Until then.


As they say in The Godfather

 





My book supply is almost completely deleted now. 10 books are winging their way to the winners of my Goodreads giveaway in the far-flung corners of America and up in Canadi-i-o.  I hope they enjoy the book and they let me know about it, one way or the other. I like hearing from readers. I'n a habitual reader myself.

 As they say in The Godfather,





Inaudible Books

  I don't know whether to try to crowdsource this or go straight to the big financial backers in Silicon Valley, but I've got a great new idea for an invention -- Inaudible Books™!

Inaudible Books™ are just like Audible Books, except that the volume of the narration is so low you can't hear it at all. This will be perfect for people who are intimidated by audible narrators, or people who can't get to sleep because of the noise. And it should attract high-quality celebrity narrators who always shied away before for fear of straining their vocal chords. Imagine the Outlander novels narrated by Queen Elizabeth, but so low you won't be irritated by that squeaky little voice. Or The Art of the Deal narrated by Teller, in the voice that made him famous.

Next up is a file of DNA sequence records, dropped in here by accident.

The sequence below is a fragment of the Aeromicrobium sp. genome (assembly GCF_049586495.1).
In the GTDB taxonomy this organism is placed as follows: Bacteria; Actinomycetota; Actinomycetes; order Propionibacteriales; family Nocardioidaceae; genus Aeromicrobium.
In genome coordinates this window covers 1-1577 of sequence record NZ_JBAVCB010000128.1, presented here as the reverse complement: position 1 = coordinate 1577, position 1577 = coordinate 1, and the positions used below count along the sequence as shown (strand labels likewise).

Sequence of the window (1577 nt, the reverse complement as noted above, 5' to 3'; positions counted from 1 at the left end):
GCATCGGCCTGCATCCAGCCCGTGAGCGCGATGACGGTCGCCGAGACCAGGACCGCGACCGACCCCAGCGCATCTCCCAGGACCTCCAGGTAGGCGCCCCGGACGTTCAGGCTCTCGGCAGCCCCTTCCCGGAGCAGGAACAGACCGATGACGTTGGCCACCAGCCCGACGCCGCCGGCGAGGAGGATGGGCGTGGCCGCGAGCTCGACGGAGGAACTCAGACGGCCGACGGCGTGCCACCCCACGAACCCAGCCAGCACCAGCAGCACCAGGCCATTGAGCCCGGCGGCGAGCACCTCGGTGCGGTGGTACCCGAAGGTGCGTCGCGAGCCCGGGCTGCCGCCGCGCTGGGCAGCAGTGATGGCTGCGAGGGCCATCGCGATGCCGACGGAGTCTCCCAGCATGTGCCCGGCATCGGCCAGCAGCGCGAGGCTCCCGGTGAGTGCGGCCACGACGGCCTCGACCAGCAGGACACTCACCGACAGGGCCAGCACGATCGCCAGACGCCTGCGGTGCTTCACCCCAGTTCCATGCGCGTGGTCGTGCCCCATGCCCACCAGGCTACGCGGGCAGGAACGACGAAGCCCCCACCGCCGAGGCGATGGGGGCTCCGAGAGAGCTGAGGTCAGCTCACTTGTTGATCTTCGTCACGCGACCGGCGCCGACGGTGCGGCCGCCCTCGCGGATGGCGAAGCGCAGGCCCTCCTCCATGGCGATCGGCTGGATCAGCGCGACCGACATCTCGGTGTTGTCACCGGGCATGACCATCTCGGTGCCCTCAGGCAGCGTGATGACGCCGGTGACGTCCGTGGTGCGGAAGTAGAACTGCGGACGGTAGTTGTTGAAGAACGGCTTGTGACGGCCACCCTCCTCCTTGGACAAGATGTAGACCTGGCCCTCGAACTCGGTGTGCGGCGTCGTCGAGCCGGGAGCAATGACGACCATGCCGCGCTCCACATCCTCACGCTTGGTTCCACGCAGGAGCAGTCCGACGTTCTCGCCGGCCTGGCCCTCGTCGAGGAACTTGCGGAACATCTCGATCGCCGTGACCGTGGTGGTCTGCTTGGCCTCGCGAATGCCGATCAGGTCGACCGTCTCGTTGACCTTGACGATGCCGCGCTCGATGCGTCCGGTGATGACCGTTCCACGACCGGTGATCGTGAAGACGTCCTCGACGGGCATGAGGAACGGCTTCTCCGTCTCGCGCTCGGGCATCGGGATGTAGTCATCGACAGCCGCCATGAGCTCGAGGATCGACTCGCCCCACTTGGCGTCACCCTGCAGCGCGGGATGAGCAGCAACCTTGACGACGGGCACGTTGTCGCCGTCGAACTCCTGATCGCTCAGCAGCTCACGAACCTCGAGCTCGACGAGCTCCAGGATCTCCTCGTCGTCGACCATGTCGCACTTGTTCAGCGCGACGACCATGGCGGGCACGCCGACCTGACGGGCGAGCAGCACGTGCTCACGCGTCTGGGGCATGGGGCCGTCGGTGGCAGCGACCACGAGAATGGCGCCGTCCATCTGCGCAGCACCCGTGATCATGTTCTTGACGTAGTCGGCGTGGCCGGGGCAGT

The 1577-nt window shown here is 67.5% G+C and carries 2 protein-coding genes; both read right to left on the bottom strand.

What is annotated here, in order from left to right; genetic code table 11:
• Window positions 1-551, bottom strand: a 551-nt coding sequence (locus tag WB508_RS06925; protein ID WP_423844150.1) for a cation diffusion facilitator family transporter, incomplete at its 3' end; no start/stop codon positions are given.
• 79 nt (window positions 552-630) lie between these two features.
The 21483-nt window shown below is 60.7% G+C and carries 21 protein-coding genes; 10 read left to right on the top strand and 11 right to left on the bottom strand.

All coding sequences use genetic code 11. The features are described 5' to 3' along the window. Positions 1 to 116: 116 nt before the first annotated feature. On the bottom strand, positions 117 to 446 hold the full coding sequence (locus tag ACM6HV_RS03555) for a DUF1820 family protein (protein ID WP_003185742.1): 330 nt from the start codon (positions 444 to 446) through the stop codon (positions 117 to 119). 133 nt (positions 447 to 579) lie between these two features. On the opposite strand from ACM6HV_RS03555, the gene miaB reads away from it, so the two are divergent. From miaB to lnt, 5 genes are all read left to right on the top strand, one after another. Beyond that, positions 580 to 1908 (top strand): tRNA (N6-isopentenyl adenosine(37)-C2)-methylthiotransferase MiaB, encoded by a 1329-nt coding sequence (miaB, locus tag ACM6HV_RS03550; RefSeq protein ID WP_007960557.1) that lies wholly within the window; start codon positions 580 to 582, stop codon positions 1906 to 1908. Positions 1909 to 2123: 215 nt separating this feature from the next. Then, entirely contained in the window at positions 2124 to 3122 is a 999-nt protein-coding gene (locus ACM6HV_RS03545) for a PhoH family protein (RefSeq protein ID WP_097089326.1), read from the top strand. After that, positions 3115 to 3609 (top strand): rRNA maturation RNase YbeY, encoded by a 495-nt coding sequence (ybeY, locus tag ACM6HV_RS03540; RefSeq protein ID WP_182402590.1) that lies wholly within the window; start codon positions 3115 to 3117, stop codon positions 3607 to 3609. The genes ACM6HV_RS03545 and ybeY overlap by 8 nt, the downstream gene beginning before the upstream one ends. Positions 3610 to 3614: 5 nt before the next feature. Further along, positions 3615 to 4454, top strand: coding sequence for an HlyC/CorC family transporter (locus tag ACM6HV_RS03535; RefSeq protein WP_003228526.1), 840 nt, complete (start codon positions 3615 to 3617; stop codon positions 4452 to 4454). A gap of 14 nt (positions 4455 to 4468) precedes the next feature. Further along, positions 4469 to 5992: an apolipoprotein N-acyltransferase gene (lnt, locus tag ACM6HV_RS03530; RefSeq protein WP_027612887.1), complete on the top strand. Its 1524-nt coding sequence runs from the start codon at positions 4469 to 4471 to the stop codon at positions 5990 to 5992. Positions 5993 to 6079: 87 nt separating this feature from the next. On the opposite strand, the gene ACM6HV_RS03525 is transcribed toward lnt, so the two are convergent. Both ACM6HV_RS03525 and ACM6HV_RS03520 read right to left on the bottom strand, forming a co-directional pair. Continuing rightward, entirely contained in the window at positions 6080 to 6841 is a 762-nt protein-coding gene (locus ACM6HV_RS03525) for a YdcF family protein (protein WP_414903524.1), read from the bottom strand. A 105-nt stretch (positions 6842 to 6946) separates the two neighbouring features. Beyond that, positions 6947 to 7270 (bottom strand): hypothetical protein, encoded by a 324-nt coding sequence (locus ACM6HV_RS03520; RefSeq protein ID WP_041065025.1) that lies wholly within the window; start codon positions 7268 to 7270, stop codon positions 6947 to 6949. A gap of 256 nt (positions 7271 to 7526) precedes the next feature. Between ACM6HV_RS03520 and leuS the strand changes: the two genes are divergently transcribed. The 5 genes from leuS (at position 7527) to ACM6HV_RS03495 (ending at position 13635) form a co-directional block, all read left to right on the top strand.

I know, right now you're begging me to take your money. And I'm willing to, because I'm your friend. Let's just wait till I hear back from the Shark Tank people first, eh? Inaudible Books™-- listen for them everywhere! Closely.

Monday, April 05, 2021

Also...Indie Bookstore Day!

indie bookstore day
April 24th.
Find out how you can support your local indie and score a free audiobook! Am I good to you or what?

 

It's National Library Week !



                            Celebrations during National Library Week